Helena, M. T. J
Jan. 28, 1883. $
Messrs. Fleming Bros.:
Gentlemen I have taken a great many of
Dr. C. McLane's Celebrated Liver Pills, and
find them to be a wonderful pill all that you
claim for them. They act like a charm in cases
of biliousness, sick headache, dysentery etc.
IBoxSai MRS. HENRY WIN Kf.Ktt AX
Cure siclc headache, biliousness, liver com
plaint. dvsneDsia. heartburn, indigestion, mala
ria, pimples on face and body, impure blood,
etc.. by using regularly Dr. C. McLane's
Celebrated Liver Pills prepared only by Flem-
ine Bros.. Pittsbure. Pa.
.ttsDure, ra. .race za cents, ooia
'ists. Insist upon having thegen-
bvall drueeists. Insist
time ur. u. MCLanes iiver mis,
. 1Y -.. . .-. -nt..
onlv by Fleminz Bros., Pittsburg, Pa., tbe
market being lull of imitations of the name
McLane. spelled differently but of the same
pronunciation. Always make sure of the words
fcFlemingBros.,Pittsburg, Pa.," on the wrapper.
BEST ON EARTH,
50c, 75c and i 00.
T1 T1 'P
3 THOMPSON BRDB.,
109 Federal Street,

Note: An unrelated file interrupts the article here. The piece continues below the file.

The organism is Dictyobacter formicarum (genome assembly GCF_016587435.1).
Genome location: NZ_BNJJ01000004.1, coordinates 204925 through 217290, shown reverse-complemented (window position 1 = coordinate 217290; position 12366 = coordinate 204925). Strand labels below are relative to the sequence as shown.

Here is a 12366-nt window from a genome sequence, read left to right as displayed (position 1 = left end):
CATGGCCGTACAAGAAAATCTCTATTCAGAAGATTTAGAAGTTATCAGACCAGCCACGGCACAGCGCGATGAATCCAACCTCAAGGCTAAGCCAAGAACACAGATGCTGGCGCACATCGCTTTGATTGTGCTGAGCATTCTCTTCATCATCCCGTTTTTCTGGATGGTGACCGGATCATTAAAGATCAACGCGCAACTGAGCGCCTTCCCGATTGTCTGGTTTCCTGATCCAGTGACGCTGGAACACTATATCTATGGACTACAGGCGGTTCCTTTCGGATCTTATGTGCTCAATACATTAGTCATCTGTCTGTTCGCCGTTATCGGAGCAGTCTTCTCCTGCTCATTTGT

Second Door Below Park Way.
JOB. HDRNE k . C0.'B
PENN AVENUE STORES.
Jonueiy Sa Bargain
FOR THIS WEEK
That will pay you to come and see. Many large
lots of desirable goods to be closed out sow.
FIRSTOF ALL J
Special sale ot French broadcloths, 2 Inches'
wide, full line of shades, of finest finish. In
three grades, at the very low prices of 90c,
Jl 25 and SI 50 per yard.
One lot of French aU-wool serges, special
value, at 600 a yard.
A full assortment of colors In Lupin's fine
French cashmeres at 50c, good value at 60c
Imported silk and wool mixed Henrietta
cloths, SI quality at 75c; a finer quality (ft 25)
at SI. These are extra bargains.
One lot of finest Imported English suitings,
fancy colorings, 51 inches wide, at SI M per
IN BLACK DRESS GOODS.
Borne extra nice styles in Jacquard effects,
for combinations, reduced to 60c.
One lot winter weight All-wool Black Camel'i
Hair Suitines only 38c a yard.
46-inch Black Wool Henrietta at L ft splen